When Do Minors Require Study Permits?

 

With school starting this week I thought I would take a few minutes to comment on study permits for minor children. When do they need them, and when does this change?

The Immigration and Refugee Protection Act (IRPA) section 30 (2), states the following:

Every minor child in Canada, other than a child of a temporary resident not

authorized to work or study, is authorized to study at the pre-school, primary

or secondary level.

This means that as long as a parent has a valid work or study permit, the minor child of that parent may attend school in Canada, even without a study permit. Instead, the child should be issued with a visitor record with the statement “authorized to attend primary or secondary school” in the remarks section of the document.

A child is required to hold a study permit when unaccompanied in Canada by a parent, or when their accompanying parent is in Canada pursuant to a visitor record. In these instances, a study permit can only be obtained when the child can present a letter of acceptance from the school they will attend in Canada as well as provide proof of their financial means to support themselves.

I generally see minor children applying for study permits when parents, who have been or are coming to work in Canada, are concerned that the timing of their employment transfer will interfere with their children’s school year. Often a parent will want to send their child, usually a high school student, to Canada a few weeks (or months) before the parent’s scheduled arrival so the child can start the new school year with the rest of their class.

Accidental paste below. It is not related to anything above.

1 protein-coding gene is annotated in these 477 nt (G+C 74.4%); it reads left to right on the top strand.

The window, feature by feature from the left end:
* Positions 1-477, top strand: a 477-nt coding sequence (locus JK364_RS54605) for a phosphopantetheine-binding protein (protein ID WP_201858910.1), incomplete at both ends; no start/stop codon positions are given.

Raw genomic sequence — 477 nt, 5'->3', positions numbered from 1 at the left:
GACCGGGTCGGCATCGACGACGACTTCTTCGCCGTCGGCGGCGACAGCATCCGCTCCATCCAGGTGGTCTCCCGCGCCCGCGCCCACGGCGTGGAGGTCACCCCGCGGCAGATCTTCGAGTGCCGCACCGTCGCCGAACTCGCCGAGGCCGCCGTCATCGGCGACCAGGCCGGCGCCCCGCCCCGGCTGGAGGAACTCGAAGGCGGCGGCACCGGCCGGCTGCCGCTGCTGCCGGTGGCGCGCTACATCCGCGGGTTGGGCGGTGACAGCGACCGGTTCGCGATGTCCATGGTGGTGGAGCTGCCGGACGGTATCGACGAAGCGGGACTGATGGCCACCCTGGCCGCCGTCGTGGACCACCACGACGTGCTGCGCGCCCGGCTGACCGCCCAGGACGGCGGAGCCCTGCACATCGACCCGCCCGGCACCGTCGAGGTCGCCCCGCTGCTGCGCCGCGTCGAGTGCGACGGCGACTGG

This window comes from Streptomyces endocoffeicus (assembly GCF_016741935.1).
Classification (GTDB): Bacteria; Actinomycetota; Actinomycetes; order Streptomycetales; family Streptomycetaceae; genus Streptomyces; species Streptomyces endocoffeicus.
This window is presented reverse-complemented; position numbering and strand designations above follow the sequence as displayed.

Conversely, parents who are being transferred out of Canada sometimes want their children to finish their school year at their current school or want them to graduate with their current class. In these situations a study permit would be required for the child to study in Canada when their parent is not working in Canada.

In this legislation the specific words to take note of are the words “minor” and “in”.

Once a child is no longer a minor, the age of 18 or older, they will technically require a study permit to continue with their education in Canada. As many children are still finishing high school at the time of their 18th birthday they may need to update their visitor record to a study permit at this time.

The other word to note is “in”. The legislation says “…minor children in Canada.” This is interpreted to mean that if the child is in Canada at the time the application is submitted (including applying at a port of entry), a study permit is not required. If the child is a visa requiring national and must make an application at a Canadian visa post abroad before traveling to Canada, the child is not considered “in Canada” at the time of the application and must apply for a study permit (even though technically they don’t need it as soon as they arrive).

The end result is that a child may need to request a study permit when they originally apply for entry to Canada, but upon renewing their documentation inside Canada after it expires they only require a visitor record.

I hope everyone has a great start to the new school year.

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